JEPTHA BRIGHT HOPKINS. One of the well known citizens of Clay county and one who has been connected with the many lines of enterprise therein is Jeptha B. Hopkins of this review. Almost a pioneer settler he came to the county in November, 1877, and the profession of law, of teaching, and the real estate, newspaper and farm and ranch business have known him and have felt the impress of his magic and intelligent touch.
Of Kentucky origin, Mr. Hopkins was born in Shelby county, March 8, 1852. His father, John Hopkins, now a resident of Austin, Texas, was born near Lexington, Kentucky, in 1821, and in early childhood accompanied his father’s, William Hopkins‘, family to Shelby county and there he grew up, was educated fairly and was married. William Hopkins married a Miss Fry, both of whom died in Shelby county, being the parents of John, Luke, William, Alexander, Nancy and Ellen. John Hopkins married Ann W. Bright, born in Henry county, Kentucky, a daughter of Jeptha Bright, a Virginian and a widely known citizen of his adopted county. Ann Bright Hopkins died in February, 1899, at seventy-seven years of age, being the mother of Horace F., of Shelby county, Kentucky; Georgia, wife of H. B. Ford, of Austin, Texas; Jeptha B., our subject; Laura, now Mrs. H. L. Giltner, of Eminence, Kentucky; John W., of Austin, Texas, professor in the State University of Texas, and E. N., of Lexington, Missouri.
Jeptha B. Hopkins received his education in Eminence College, graduating in 1870, with the degree of A. B. bestowed by the institution and five years later that of A. M. He then prepared himself for the law and was admitted to the bar in Shelby county before Judge S. E. De Haven and the year following his advent here was admitted in Clay county in Judge Carroll’s court. After a year’s practice he drifted into the real estate business also and was connected with both for some years. In 1885 he embarked in the newspaper business, founding the Independent, Democratic in politics, which he sold in 1888, when he engaged in the insurance business, being so connected until 1890. At this date Henrietta seemed destined to take on something of a boom and Mr. Hopkins erected and opened the Hopkins hotel, which burned later on, and the same year he moved to the capital of the state. He remained there less than two years, engaged in the insurance business, and on his return to Henrietta resumed the same here. He again entered the newspaper field and established, in 1897, the Henrietta News, which he edited until 1901 and on disposing of it moved to his farm four miles northeast of the county seat where he has since resided. As a farmer Mr. Hopkins has devoted himself to growing grain and stock, and his tract of six hundred and seventy-two acres, well watered, timbered and desirably situated, yields its owner as abundantly as need be for the domestic and other wants of the household. When in the newspaper business Mr. Hopkins also took an interest in politics. He was chosen mayor of Henrietta in 1890 and resigned before the expiration of his term on account of business interests and engagements. As a farmer he has eliminated and proscribed politics and all his spare time is devoted to his papers, magazines and his books. He is possessed of a voracious appetite for literature and few men in north Texas possess a library like his.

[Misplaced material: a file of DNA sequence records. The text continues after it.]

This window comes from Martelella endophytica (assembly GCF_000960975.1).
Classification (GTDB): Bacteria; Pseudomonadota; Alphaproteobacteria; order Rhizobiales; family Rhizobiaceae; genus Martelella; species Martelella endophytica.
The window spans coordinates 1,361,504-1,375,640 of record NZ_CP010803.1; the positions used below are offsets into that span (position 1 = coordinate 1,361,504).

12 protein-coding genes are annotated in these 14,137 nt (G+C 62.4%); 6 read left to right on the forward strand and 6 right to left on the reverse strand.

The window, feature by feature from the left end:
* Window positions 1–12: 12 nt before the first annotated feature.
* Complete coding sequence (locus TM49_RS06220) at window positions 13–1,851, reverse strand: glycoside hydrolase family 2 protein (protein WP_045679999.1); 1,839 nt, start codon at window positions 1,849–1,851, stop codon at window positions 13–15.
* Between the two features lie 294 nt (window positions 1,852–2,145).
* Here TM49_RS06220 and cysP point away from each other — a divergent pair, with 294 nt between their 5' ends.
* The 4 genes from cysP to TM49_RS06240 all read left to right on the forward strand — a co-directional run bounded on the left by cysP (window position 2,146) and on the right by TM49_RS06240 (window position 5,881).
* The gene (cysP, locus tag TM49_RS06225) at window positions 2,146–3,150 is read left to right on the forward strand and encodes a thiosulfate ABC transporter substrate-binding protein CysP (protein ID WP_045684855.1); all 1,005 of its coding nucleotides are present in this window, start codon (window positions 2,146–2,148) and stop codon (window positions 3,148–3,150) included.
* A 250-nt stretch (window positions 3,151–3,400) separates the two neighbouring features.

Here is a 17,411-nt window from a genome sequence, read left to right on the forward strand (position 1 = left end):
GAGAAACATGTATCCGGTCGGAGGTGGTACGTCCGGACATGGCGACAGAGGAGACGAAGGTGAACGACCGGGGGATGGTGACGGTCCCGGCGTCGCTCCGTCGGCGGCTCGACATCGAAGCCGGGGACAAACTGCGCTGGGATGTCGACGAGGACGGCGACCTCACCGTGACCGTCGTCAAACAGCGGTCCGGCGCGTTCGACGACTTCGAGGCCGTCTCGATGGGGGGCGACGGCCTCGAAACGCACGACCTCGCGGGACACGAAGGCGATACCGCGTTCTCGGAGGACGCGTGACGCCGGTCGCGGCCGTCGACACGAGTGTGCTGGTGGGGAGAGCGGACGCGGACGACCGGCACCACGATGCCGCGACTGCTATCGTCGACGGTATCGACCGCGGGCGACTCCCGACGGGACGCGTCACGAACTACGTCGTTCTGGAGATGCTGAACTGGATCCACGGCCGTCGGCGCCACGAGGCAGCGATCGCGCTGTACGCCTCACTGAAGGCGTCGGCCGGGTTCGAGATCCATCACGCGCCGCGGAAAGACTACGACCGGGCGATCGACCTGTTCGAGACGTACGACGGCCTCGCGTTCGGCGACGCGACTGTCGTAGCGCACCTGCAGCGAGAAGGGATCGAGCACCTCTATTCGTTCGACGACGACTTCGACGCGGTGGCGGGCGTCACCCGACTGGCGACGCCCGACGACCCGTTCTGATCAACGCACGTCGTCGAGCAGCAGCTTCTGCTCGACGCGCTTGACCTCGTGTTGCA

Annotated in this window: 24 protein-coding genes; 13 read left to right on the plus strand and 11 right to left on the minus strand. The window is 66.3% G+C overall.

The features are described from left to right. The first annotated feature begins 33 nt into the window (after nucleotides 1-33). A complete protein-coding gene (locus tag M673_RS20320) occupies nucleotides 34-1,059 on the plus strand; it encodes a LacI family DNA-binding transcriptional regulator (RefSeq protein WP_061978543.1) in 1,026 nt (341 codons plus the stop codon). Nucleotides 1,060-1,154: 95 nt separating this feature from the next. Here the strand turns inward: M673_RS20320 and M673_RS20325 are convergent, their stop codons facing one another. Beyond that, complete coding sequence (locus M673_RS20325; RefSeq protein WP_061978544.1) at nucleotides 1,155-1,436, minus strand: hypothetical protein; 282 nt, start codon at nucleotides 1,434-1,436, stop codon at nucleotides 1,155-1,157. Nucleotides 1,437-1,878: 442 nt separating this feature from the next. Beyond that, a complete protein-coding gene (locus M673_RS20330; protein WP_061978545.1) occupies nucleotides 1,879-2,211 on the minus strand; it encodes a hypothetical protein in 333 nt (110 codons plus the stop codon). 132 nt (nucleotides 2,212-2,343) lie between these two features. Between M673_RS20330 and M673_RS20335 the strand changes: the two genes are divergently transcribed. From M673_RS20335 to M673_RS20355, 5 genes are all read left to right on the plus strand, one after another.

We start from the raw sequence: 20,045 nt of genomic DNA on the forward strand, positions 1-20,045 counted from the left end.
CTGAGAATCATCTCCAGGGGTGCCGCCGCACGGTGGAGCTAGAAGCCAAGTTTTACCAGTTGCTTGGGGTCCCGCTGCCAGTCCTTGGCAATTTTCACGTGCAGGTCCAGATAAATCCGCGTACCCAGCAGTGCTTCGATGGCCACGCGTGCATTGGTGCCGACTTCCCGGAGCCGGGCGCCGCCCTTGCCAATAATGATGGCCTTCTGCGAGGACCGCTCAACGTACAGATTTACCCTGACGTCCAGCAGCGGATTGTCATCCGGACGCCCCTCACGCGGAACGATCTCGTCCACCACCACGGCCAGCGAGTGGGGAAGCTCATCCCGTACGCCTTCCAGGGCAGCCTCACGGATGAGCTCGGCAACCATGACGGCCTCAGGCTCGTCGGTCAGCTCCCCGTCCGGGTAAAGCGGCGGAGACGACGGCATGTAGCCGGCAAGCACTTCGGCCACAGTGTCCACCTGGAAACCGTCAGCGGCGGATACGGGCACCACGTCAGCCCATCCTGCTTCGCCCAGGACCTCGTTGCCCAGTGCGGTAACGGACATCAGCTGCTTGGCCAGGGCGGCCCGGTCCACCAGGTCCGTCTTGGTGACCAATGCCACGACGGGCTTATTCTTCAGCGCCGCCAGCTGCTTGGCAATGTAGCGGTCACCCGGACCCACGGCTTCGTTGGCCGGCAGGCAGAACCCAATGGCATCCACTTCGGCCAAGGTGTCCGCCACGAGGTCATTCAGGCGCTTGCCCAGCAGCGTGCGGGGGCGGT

February 26, 1884, Jeptha B. Hopkins and Mary F. Merchant were married in Henrietta. Mrs. Hopkins’ parents were J. S. W. and Fannie (Anderson) Merchant who came to Clay county in 1877, and here died, the mother in 1886, at fifty-four, and the father in 1899, at seventy-seven years of age. Mrs. Hopkins is one of thirteen children, ten of whom grew to maturity, viz: George W., who died at Chickasa, Indian Territory, leaving a family; Levonia, died at Magnolia, Arkansas, as Mrs. H. R. Hughey; Wallace, of Gering, Nebraska; Sarah J., married to John Utley, of Marlow, Indian Territory; Sam Houston, of Marlow; Mrs. Hopkins, born January 16, 1862; Lucy, wife of William B. Ellis, of Callahan county, Texas; James; Eldridge E., of Paul’s Valley, Indian Territory, and Ella, wife of John W. Morris, of Vernon, Texas.
Jephtha B. Hopkins, Jr., is the only child of Mr. and Mrs. Hopkins. He was born December 26, 1885, possesses the commendable and substantial traits of his parents and is a valuable aid to the proper conduct of the farm.
Source: B. B. Paddock, History and Biographical Record of North and West Texas (Chicago: Lewis Publishing Co., 1906), Vol. II, pp. 703-704.